This is a Bill in which I am deeply interested, because it has been my duty for a number of years past to sit as a magistrate in the division which I represent in this House. I feel that the machinery provided by this Bill is one that will enable us to get more at the causes of crime in the sense that we shall be approaching the person who has committed a crime, not in the old vindictive spirit of the past, but rather with a view to assisting in the eradication of the causes which have led him to commit a crime. One often feels, when a person is in the dock and one has heard the evidence, that in many ways he has been sinned against as much as he has been the sinner, but instead of endeavouring to cure the trouble from which he has suffered, we have been too inclined to be vindictive.

The hon. Member for Bootle (Mr. Errington) argued for the retention of corporal punishment, which has never been curative and never been deterrent. Perhaps I may be pardoned if I give a little personal experience in this respect. As a boy, I do not think I was any worse than other boys, but I well remember that the circumstances in our home were such that my parents were not over-blessed with money, and apples came into our home but once a week. I was rather fond of apples, and on one occasion, with my brother and sister, I went and got some apples from a tree. On returning home, my mother wanted to know why my brother and sister did not need their dinner—and then the game began. My mother was much incensed that I should have stolen apples, and she gave me corporal punishment with a vengeance. But that did not cure me, nor did it deter me. It happened on the Saturday, and on the Monday morning, on my way to school, I took some more apples from the same tree. That is an illustration of the effect of corporal punishment.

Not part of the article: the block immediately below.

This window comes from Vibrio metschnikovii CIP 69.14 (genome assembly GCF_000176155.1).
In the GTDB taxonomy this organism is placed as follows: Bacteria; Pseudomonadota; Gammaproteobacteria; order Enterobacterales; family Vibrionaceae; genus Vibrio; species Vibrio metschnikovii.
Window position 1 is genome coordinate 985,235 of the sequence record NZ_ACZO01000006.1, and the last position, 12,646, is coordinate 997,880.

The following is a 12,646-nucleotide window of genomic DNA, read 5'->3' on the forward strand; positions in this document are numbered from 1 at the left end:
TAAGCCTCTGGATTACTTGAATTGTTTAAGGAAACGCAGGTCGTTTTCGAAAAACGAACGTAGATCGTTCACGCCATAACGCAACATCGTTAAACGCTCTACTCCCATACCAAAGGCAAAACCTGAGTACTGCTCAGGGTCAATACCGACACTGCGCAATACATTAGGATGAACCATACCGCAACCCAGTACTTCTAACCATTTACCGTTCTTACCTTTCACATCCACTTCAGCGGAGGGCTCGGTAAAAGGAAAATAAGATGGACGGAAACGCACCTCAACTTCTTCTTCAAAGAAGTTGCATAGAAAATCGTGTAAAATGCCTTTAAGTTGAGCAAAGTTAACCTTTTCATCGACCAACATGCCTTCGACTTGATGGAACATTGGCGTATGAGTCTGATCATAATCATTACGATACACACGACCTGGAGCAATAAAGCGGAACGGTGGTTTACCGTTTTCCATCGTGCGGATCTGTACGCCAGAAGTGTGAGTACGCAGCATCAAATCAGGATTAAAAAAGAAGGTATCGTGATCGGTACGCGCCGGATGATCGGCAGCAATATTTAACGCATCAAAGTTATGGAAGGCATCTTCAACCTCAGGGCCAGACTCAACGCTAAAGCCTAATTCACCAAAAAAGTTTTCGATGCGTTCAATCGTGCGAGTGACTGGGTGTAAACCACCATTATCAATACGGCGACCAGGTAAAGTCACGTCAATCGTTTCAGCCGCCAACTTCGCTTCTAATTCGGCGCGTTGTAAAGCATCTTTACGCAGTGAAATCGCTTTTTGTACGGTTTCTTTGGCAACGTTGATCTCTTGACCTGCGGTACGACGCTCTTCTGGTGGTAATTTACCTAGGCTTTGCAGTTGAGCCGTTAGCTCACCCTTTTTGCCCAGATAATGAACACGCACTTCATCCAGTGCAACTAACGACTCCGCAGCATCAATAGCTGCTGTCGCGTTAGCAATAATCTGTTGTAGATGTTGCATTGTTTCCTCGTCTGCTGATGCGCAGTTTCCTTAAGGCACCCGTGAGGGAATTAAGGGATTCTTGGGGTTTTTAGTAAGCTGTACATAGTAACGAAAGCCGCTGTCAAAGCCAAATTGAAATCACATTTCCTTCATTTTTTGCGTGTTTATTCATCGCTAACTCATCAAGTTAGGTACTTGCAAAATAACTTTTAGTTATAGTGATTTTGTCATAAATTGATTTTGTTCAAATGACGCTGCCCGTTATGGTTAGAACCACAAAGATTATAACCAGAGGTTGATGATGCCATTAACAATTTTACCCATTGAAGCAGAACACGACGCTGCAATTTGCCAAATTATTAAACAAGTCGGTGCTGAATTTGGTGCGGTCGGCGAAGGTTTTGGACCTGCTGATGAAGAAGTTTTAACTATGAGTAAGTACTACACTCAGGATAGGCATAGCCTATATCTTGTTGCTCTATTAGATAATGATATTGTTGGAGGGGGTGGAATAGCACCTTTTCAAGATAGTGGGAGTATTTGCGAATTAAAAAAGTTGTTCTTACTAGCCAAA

When corporal punishment is administered to a boy, he invariably tells his pals, and becomes a sort of hero. It would have been far better, of course, if my mother had been wiser, and had promised me an extra apple when they next came into the home. I ask hon. Members to remove from their minds at once any idea that corporal punishment is either a deterrent or a cure. I am pleased to say that those with whom I sit on the magisterial bench in the juvenile court do not agree with corporal punishment. Our experience is that if you question the boy or girl who is charged with an offence, you invariably find a reason for their conduct and almost invariably the cause of the trouble is to be found in the home. This Bill will improve the machinery of the administration of justice in this respect and in extending the use of remand homes and improving our probationary system I am persuaded that we are taking a line by which we can win the confidence of the younger generation, ascertain the causes of their troubles and meet them in such a way as will encourage them to refrain from crime. I feel that the Bill represents a step in the right direction. It has been suggested that there is a danger in giving ordinary lay magistrates the power of sentencing persons to Borstal institutions. I am persuaded there is not the amount of danger in that course which some hon. Members have suggested. I think on the other hand there is great danger in compelling magistrates to remand persons to the quarter sessions, because the period of delay involved invariably brings those accused persons into association with undesirable characters.